Frilled Lizard Facts
|Size||24-40 in (60-100 cm)|
|Speed||Up to 30 mph (48 km/h)|
|Weight||1.1-2.2 lb (0.5-1 kg)|
|Food||Insects, spiders, cicadas, ants|
|Predators||Snakes, owls, dingoes|
|Habitat||Australia, New Guinea|
|Scientific name||Chlamydosaurus Kingii|
|Characteristics||Long tail, can spread out its frill|
Like the bearded dragon, the frilled lizard belongs to the agama family. These are scaled reptiles closely related to iguanas. Their special characteristic is the frill around their necks. It's made of skin.
Anatomy and Appearance
While the frilled lizard’s body usually is unobtrusively colored, the frill often is bright red or orange. In order to spread it out, the frilled lizard opens its mouth, because the muscles around the jaw and tongue are also attached to a cartilage at the frill. This helps to spread the frill almost automatically. The frill has a diameter of 8-12 inch (20-30 cm).
Where Do Frilled Lizards Live?
Frilled lizards are passionate climbers and spend more than 90% of their lives in trees.
What Do Frilled Lizards Eat?
Frilled lizards feed on spiders, harvest flies, bugs, and other insects that live in trees. They also hunt for their prey on the ground, e.g. ants and other small lizards. In order to focus on their prey, frilled lizards use their excellent eyesight. They are also extremely fast: When they detect some delicious bite on the ground, they let themselves fall down from the tree, grab the prey and climb back up within seconds.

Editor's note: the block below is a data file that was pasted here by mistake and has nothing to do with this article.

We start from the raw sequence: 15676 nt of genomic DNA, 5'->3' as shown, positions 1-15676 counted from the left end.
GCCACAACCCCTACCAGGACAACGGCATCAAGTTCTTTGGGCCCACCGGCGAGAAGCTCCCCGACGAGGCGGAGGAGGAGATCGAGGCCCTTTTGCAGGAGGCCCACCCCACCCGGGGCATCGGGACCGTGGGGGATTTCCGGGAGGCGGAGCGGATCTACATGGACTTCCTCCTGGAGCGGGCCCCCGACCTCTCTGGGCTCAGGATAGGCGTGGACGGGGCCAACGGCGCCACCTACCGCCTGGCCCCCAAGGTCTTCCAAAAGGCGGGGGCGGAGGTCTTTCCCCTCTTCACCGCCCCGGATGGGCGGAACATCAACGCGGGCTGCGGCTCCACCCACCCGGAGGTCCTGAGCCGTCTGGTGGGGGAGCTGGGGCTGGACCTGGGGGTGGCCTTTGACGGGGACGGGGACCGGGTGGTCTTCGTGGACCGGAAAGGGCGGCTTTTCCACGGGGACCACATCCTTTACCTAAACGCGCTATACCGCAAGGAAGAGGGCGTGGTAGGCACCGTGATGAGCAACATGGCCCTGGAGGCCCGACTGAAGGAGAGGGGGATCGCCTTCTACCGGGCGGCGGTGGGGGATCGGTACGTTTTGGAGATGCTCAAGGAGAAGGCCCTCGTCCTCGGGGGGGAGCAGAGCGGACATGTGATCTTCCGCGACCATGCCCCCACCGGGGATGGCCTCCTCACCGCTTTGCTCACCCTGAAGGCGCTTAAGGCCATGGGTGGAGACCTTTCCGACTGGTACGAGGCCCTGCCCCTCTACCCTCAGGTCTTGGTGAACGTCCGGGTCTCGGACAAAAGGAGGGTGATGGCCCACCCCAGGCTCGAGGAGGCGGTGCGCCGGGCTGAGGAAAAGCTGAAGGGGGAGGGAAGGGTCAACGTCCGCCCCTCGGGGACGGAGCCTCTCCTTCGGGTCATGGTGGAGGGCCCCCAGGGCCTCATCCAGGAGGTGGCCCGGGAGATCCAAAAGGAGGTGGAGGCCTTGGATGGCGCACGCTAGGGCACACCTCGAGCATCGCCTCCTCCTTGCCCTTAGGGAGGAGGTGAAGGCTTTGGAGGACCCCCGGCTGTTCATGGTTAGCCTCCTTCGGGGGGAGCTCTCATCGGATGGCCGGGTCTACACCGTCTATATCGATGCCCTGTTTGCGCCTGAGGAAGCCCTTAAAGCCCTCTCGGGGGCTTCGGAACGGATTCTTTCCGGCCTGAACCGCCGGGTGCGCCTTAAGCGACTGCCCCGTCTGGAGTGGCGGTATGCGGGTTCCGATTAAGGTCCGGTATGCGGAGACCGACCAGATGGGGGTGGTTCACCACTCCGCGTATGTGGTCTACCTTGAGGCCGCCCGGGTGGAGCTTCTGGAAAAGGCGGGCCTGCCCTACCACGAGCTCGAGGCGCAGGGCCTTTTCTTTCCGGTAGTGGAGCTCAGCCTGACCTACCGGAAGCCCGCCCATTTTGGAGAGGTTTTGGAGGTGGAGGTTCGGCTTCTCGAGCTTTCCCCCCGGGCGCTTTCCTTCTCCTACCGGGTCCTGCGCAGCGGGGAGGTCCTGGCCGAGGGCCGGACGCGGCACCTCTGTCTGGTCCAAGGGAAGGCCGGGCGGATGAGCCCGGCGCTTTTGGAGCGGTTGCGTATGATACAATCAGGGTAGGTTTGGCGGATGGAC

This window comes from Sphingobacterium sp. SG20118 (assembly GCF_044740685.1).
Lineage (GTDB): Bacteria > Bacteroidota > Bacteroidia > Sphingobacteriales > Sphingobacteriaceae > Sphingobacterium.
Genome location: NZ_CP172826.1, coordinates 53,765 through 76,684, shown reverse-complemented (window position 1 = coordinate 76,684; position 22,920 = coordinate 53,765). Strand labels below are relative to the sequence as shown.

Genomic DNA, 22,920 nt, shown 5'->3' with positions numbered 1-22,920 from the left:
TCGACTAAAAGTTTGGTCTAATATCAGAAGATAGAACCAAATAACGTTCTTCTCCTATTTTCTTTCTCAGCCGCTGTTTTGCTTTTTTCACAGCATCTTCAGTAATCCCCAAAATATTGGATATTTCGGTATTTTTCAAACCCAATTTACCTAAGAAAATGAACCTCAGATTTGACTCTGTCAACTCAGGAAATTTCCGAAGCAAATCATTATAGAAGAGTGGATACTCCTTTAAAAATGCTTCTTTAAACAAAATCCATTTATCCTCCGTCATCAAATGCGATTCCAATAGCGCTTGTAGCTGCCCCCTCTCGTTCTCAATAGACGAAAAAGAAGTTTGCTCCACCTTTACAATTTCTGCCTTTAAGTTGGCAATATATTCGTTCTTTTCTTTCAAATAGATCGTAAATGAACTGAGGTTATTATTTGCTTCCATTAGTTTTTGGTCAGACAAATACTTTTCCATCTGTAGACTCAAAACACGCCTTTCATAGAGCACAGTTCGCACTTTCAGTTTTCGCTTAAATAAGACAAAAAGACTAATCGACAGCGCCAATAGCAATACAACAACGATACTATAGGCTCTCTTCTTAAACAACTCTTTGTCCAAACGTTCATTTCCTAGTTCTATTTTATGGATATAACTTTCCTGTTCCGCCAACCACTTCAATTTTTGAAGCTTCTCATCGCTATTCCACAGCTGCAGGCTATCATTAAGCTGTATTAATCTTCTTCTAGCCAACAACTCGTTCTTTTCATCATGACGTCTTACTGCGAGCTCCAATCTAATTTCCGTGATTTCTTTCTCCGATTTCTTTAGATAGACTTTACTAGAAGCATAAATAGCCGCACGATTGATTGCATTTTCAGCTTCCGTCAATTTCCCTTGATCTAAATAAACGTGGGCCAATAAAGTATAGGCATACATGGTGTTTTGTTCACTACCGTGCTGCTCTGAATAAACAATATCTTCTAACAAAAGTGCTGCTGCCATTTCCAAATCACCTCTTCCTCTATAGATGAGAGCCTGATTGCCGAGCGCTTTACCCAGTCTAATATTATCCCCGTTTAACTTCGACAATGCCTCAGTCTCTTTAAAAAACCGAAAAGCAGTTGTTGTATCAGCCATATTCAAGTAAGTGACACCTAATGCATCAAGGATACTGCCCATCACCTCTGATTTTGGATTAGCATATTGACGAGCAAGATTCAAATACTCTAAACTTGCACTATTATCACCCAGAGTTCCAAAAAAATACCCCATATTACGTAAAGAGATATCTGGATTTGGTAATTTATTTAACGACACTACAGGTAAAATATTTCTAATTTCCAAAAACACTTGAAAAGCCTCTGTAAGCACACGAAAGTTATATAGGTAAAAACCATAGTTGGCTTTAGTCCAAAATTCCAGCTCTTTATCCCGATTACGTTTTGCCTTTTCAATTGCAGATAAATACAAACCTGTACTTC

Enemies and Threats
How Do Frilled Lizards Defend Themselves?
Plan A: I Am Not Here
Frilled lizards prefer to avoid any kind of fight. Thanks to their camouflage they nearly seem to blend with the ground or the branches. They keep their frills folded against their bodies and remain motionless in one spot.
Plan B: I Am Dangerous
If frilled lizards have been detected, they do their best to appear as mean as possible – as terribly dangerous lizards in their specific case. They open their mouths and display their sharp teeth, spread out their bright frill, stand on their hind legs and beat the ground with their tails (the tail makes up two-thirds of their total body length). This makes the frilled lizard appear almost twice as big, and in many cases this works out and frightens the hell out of the opponent and makes him run away – even though frilled lizards are completely harmless.
Plan C: I Am Gone
If plan B does not work out because the opponent cannot be impressed by all the action, the frilled lizard turns around on its heel and starts to run. It is almost impossible NOT to laugh at this sight, as it is terribly funny to watch the lizard escape on its hind legs, leaving a little could of dust behind. The lizard runs straight to the next tree to hide in.
Have you watched the movie Jurassic Park? Then you surely will have noticed the pre-historic lizards, which suddenly spewed out poison and spread out their huge frills just like an umbrella – quite similar to the frilled lizard! The pre-historic lizard from Jurassic Park is based on the dinosaur Dilophosaurus. Yet, there is no scientific proof that Dilophosaurus spat poison or had a frill.
The frilled lizard "Lizzie" was the official mascot of the Paralympics (Olympic Games for disabled athletes) in Sydney in the year 2000.
Frilled Lizards Love Money
Or is it the Australians who love the frilled lizards? The animal adorned a 2-cent coin, which has been no longer in use since 1992.